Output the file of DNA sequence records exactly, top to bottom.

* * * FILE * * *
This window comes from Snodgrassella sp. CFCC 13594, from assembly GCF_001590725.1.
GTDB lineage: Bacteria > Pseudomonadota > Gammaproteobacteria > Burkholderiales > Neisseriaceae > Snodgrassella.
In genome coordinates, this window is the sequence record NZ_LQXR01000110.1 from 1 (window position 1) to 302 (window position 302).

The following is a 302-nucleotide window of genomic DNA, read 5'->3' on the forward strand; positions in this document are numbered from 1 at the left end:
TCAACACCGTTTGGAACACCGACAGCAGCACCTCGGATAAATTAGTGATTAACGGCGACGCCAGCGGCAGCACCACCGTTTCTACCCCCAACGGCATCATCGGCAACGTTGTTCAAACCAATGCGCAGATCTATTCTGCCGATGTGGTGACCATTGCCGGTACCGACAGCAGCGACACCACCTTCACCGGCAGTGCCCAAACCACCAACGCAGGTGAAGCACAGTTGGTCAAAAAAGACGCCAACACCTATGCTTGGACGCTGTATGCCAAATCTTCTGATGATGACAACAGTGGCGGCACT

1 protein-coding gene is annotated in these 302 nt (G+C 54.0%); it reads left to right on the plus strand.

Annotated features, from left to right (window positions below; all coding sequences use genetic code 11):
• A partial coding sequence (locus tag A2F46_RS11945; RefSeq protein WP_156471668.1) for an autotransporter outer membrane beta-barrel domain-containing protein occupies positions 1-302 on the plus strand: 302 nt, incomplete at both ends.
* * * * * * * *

This window comes from Snodgrassella sp. CFCC 13594, from assembly GCF_001590725.1.
GTDB lineage: Bacteria > Pseudomonadota > Gammaproteobacteria > Burkholderiales > Neisseriaceae > Snodgrassella.
In genome coordinates, this window is the sequence record NZ_LQXR01000110.1 from 1 (window position 1) to 302 (window position 302).

The following is a 302-nucleotide window of genomic DNA, read 5'->3' on the forward strand; positions in this document are numbered from 1 at the left end:
TCAACACCGTTTGGAACACCGACAGCAGCACCTCGGATAAATTAGTGATTAACGGCGACGCCAGCGGCAGCACCACCGTTTCTACCCCCAACGGCATCATCGGCAACGTTGTTCAAACCAATGCGCAGATCTATTCTGCCGATGTGGTGACCATTGCCGGTACCGACAGCAGCGACACCACCTTCACCGGCAGTGCCCAAACCACCAACGCAGGTGAAGCACAGTTGGTCAAAAAAGACGCCAACACCTATGCTTGGACGCTGTATGCCAAATCTTCTGATGATGACAACAGTGGCGGCACT

1 protein-coding gene is annotated in these 302 nt (G+C 54.0%); it reads left to right on the plus strand.

Annotated features, from left to right (window positions below; all coding sequences use genetic code 11):
• A partial coding sequence (locus tag A2F46_RS11945; RefSeq protein WP_156471668.1) for an autotransporter outer membrane beta-barrel domain-containing protein occupies positions 1-302 on the plus strand: 302 nt, incomplete at both ends.